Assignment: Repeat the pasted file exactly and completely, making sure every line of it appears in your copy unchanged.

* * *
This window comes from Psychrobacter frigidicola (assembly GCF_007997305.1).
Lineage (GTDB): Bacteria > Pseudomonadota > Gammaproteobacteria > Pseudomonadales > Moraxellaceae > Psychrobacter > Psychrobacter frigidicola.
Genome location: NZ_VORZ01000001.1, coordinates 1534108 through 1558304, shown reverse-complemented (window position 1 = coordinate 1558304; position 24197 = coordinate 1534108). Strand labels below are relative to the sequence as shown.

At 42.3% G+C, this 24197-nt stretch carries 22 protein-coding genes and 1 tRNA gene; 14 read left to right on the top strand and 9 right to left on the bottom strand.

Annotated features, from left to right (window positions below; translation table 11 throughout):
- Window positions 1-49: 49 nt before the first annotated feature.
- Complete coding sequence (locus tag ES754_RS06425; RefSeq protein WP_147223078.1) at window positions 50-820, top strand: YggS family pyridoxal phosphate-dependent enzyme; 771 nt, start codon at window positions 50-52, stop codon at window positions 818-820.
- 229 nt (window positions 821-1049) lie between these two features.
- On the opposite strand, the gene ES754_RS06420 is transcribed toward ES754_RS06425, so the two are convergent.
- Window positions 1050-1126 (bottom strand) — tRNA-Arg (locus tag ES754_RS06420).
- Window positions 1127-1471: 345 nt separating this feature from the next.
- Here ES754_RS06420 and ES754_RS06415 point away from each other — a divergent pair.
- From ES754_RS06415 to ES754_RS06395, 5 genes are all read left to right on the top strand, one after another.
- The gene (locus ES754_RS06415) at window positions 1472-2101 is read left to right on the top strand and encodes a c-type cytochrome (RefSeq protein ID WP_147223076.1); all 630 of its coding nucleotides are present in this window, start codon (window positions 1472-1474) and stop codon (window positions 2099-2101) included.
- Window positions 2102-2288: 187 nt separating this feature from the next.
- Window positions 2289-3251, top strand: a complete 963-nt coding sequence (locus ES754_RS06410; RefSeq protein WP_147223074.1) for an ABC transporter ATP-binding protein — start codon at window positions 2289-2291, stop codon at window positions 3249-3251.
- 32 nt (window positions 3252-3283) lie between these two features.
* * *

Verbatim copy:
This window comes from Psychrobacter frigidicola (assembly GCF_007997305.1).
Lineage (GTDB): Bacteria > Pseudomonadota > Gammaproteobacteria > Pseudomonadales > Moraxellaceae > Psychrobacter > Psychrobacter frigidicola.
Genome location: NZ_VORZ01000001.1, coordinates 1534108 through 1558304, shown reverse-complemented (window position 1 = coordinate 1558304; position 24197 = coordinate 1534108). Strand labels below are relative to the sequence as shown.

At 42.3% G+C, this 24197-nt stretch carries 22 protein-coding genes and 1 tRNA gene; 14 read left to right on the top strand and 9 right to left on the bottom strand.

Annotated features, from left to right (window positions below; translation table 11 throughout):
- Window positions 1-49: 49 nt before the first annotated feature.
- Complete coding sequence (locus tag ES754_RS06425; RefSeq protein WP_147223078.1) at window positions 50-820, top strand: YggS family pyridoxal phosphate-dependent enzyme; 771 nt, start codon at window positions 50-52, stop codon at window positions 818-820.
- 229 nt (window positions 821-1049) lie between these two features.
- On the opposite strand, the gene ES754_RS06420 is transcribed toward ES754_RS06425, so the two are convergent.
- Window positions 1050-1126 (bottom strand) — tRNA-Arg (locus tag ES754_RS06420).
- Window positions 1127-1471: 345 nt separating this feature from the next.
- Here ES754_RS06420 and ES754_RS06415 point away from each other — a divergent pair.
- From ES754_RS06415 to ES754_RS06395, 5 genes are all read left to right on the top strand, one after another.
- The gene (locus ES754_RS06415) at window positions 1472-2101 is read left to right on the top strand and encodes a c-type cytochrome (RefSeq protein ID WP_147223076.1); all 630 of its coding nucleotides are present in this window, start codon (window positions 1472-1474) and stop codon (window positions 2099-2101) included.
- Window positions 2102-2288: 187 nt separating this feature from the next.
- Window positions 2289-3251, top strand: a complete 963-nt coding sequence (locus ES754_RS06410; RefSeq protein WP_147223074.1) for an ABC transporter ATP-binding protein — start codon at window positions 2289-2291, stop codon at window positions 3249-3251.
- 32 nt (window positions 3252-3283) lie between these two features.